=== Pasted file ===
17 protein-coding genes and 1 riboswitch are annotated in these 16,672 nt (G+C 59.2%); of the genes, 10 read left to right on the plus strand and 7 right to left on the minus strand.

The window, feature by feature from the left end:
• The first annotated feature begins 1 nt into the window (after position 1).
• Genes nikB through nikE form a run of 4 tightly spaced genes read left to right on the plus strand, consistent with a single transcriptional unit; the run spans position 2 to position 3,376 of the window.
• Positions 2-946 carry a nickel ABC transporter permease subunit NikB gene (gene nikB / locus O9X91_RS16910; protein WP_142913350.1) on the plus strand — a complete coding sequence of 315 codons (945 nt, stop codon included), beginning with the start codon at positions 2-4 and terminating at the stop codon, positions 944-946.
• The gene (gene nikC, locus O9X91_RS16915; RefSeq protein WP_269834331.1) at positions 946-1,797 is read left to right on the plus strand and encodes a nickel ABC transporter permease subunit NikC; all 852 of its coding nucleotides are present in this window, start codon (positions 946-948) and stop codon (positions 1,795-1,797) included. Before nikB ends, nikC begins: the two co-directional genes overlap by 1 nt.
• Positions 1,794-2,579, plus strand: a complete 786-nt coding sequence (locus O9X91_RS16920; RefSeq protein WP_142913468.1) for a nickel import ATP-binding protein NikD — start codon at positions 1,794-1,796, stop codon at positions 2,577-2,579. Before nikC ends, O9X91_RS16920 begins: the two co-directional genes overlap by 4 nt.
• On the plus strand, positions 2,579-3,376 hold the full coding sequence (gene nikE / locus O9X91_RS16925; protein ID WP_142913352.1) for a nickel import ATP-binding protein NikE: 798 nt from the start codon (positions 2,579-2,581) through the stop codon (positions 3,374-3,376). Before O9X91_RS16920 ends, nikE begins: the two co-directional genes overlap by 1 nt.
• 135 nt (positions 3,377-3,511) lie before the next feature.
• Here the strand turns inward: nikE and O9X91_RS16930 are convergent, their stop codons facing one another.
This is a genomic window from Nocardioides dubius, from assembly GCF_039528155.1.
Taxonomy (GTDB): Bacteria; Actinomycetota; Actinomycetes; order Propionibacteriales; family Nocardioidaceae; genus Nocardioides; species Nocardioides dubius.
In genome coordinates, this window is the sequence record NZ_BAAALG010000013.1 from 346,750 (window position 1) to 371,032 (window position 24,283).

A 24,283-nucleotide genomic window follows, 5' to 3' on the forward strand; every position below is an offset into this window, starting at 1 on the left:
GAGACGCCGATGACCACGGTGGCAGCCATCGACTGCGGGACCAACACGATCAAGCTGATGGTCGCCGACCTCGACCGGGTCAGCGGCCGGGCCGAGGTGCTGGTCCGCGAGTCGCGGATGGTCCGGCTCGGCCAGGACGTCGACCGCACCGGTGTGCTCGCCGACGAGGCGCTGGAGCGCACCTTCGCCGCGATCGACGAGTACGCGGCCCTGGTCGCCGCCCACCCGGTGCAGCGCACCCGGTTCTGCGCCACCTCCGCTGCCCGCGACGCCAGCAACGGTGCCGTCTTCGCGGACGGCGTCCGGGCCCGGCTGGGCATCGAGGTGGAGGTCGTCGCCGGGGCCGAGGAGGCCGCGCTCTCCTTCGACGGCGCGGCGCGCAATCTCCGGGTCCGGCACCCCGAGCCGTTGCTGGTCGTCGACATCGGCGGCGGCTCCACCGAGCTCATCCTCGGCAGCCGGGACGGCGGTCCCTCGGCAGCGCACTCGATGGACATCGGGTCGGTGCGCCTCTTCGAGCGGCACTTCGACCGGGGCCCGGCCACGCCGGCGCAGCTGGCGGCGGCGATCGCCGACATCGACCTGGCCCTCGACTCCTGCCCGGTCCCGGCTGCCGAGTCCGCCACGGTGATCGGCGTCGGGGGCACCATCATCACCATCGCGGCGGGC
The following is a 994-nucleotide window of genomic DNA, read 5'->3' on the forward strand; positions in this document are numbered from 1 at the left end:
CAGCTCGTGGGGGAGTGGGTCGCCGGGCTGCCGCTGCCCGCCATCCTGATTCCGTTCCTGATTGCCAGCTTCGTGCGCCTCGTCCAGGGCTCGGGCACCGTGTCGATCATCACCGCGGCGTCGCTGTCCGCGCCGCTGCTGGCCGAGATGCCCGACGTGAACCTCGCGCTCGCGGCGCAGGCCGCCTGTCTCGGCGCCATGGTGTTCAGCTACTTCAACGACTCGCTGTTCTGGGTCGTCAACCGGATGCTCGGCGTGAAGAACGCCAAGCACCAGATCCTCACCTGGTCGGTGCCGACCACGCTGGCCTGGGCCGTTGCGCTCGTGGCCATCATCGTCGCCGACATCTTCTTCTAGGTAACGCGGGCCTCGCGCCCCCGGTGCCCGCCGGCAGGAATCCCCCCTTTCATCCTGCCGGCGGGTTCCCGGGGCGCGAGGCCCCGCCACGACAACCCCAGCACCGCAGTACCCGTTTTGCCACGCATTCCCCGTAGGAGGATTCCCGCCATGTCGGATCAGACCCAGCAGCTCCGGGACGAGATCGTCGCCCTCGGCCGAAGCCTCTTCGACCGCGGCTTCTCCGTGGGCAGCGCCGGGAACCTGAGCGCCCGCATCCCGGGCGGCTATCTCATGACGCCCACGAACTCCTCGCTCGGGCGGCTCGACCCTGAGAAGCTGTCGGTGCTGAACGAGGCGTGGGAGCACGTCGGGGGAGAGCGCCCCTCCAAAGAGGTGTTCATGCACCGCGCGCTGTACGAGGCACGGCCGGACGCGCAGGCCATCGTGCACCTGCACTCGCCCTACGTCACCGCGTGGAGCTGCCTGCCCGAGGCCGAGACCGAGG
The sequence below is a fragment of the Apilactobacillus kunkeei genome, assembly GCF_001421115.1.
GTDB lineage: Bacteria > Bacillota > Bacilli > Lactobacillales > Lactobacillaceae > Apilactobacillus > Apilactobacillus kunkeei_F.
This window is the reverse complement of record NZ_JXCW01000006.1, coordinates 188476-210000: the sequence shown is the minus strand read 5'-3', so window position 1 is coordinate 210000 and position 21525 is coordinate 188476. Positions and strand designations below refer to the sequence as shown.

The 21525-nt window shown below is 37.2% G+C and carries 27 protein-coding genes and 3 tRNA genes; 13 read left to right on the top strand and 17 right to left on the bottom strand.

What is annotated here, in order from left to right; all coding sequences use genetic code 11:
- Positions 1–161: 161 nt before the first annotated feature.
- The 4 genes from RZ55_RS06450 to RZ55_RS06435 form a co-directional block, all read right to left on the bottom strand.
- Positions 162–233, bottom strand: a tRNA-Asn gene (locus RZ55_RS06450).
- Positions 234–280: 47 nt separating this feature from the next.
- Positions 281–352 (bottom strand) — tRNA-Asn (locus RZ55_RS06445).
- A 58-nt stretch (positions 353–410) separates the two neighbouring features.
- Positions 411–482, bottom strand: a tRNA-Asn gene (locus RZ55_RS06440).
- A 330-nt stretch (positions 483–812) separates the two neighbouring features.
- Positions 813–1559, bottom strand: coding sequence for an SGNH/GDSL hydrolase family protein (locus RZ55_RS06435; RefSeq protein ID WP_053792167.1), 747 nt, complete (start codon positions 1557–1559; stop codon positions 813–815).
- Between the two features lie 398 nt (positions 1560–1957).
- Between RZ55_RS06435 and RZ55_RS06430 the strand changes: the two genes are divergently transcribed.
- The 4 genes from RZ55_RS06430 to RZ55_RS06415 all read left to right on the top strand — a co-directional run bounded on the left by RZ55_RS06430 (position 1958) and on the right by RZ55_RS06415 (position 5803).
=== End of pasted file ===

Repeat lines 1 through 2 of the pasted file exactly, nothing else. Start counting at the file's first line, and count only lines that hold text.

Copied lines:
17 protein-coding genes and 1 riboswitch are annotated in these 16,672 nt (G+C 59.2%); of the genes, 10 read left to right on the plus strand and 7 right to left on the minus strand.

The window, feature by feature from the left end: